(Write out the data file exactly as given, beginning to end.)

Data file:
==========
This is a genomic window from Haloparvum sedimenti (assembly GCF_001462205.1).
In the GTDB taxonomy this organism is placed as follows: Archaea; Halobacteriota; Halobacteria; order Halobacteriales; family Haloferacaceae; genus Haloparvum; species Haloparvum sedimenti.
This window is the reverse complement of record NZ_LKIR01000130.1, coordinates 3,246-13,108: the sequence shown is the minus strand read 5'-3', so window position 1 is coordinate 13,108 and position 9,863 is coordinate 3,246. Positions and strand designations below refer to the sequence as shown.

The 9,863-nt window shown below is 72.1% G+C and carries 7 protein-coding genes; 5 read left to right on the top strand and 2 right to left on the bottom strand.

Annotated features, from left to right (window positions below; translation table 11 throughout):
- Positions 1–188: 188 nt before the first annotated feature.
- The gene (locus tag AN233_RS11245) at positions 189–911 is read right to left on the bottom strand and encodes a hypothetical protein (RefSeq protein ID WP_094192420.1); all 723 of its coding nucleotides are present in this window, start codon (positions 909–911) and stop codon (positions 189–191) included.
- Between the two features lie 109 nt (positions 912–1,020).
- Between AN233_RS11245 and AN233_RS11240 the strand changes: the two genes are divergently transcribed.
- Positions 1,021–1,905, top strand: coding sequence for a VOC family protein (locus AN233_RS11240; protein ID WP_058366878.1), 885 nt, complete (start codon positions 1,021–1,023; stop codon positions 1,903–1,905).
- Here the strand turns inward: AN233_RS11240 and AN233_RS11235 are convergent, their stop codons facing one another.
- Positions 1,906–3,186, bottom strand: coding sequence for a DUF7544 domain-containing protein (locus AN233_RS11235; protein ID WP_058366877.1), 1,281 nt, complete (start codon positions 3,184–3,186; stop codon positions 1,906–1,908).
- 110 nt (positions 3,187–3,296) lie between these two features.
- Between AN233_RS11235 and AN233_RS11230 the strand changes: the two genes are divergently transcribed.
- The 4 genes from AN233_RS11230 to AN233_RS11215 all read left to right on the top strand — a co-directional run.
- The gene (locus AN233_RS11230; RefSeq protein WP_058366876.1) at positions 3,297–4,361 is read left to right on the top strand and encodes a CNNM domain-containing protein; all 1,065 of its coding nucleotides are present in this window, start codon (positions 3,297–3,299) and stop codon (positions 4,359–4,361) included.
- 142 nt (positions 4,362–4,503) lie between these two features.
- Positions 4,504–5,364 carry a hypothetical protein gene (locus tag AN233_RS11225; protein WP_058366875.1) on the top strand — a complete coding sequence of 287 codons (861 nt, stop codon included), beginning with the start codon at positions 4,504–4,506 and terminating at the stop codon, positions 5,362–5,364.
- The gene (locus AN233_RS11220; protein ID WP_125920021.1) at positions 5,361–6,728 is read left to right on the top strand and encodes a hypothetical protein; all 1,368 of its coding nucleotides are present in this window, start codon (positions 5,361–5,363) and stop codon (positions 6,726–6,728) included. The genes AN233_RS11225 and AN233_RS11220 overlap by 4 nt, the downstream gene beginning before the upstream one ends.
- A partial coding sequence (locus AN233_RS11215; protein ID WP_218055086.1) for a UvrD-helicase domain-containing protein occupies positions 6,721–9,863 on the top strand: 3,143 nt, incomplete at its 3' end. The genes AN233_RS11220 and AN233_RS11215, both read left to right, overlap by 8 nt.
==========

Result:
This is a genomic window from Haloparvum sedimenti (assembly GCF_001462205.1).
In the GTDB taxonomy this organism is placed as follows: Archaea; Halobacteriota; Halobacteria; order Halobacteriales; family Haloferacaceae; genus Haloparvum; species Haloparvum sedimenti.
This window is the reverse complement of record NZ_LKIR01000130.1, coordinates 3,246-13,108: the sequence shown is the minus strand read 5'-3', so window position 1 is coordinate 13,108 and position 9,863 is coordinate 3,246. Positions and strand designations below refer to the sequence as shown.

The 9,863-nt window shown below is 72.1% G+C and carries 7 protein-coding genes; 5 read left to right on the top strand and 2 right to left on the bottom strand.

Annotated features, from left to right (window positions below; translation table 11 throughout):
- Positions 1–188: 188 nt before the first annotated feature.
- The gene (locus tag AN233_RS11245) at positions 189–911 is read right to left on the bottom strand and encodes a hypothetical protein (RefSeq protein ID WP_094192420.1); all 723 of its coding nucleotides are present in this window, start codon (positions 909–911) and stop codon (positions 189–191) included.
- Between the two features lie 109 nt (positions 912–1,020).
- Between AN233_RS11245 and AN233_RS11240 the strand changes: the two genes are divergently transcribed.
- Positions 1,021–1,905, top strand: coding sequence for a VOC family protein (locus AN233_RS11240; protein ID WP_058366878.1), 885 nt, complete (start codon positions 1,021–1,023; stop codon positions 1,903–1,905).
- Here the strand turns inward: AN233_RS11240 and AN233_RS11235 are convergent, their stop codons facing one another.
- Positions 1,906–3,186, bottom strand: coding sequence for a DUF7544 domain-containing protein (locus AN233_RS11235; protein ID WP_058366877.1), 1,281 nt, complete (start codon positions 3,184–3,186; stop codon positions 1,906–1,908).
- 110 nt (positions 3,187–3,296) lie between these two features.
- Between AN233_RS11235 and AN233_RS11230 the strand changes: the two genes are divergently transcribed.
- The 4 genes from AN233_RS11230 to AN233_RS11215 all read left to right on the top strand — a co-directional run.
- The gene (locus AN233_RS11230; RefSeq protein WP_058366876.1) at positions 3,297–4,361 is read left to right on the top strand and encodes a CNNM domain-containing protein; all 1,065 of its coding nucleotides are present in this window, start codon (positions 3,297–3,299) and stop codon (positions 4,359–4,361) included.
- 142 nt (positions 4,362–4,503) lie between these two features.
- Positions 4,504–5,364 carry a hypothetical protein gene (locus tag AN233_RS11225; protein WP_058366875.1) on the top strand — a complete coding sequence of 287 codons (861 nt, stop codon included), beginning with the start codon at positions 4,504–4,506 and terminating at the stop codon, positions 5,362–5,364.
- The gene (locus AN233_RS11220; protein ID WP_125920021.1) at positions 5,361–6,728 is read left to right on the top strand and encodes a hypothetical protein; all 1,368 of its coding nucleotides are present in this window, start codon (positions 5,361–5,363) and stop codon (positions 6,726–6,728) included. The genes AN233_RS11225 and AN233_RS11220 overlap by 4 nt, the downstream gene beginning before the upstream one ends.
- A partial coding sequence (locus AN233_RS11215; protein ID WP_218055086.1) for a UvrD-helicase domain-containing protein occupies positions 6,721–9,863 on the top strand: 3,143 nt, incomplete at its 3' end. The genes AN233_RS11220 and AN233_RS11215, both read left to right, overlap by 8 nt.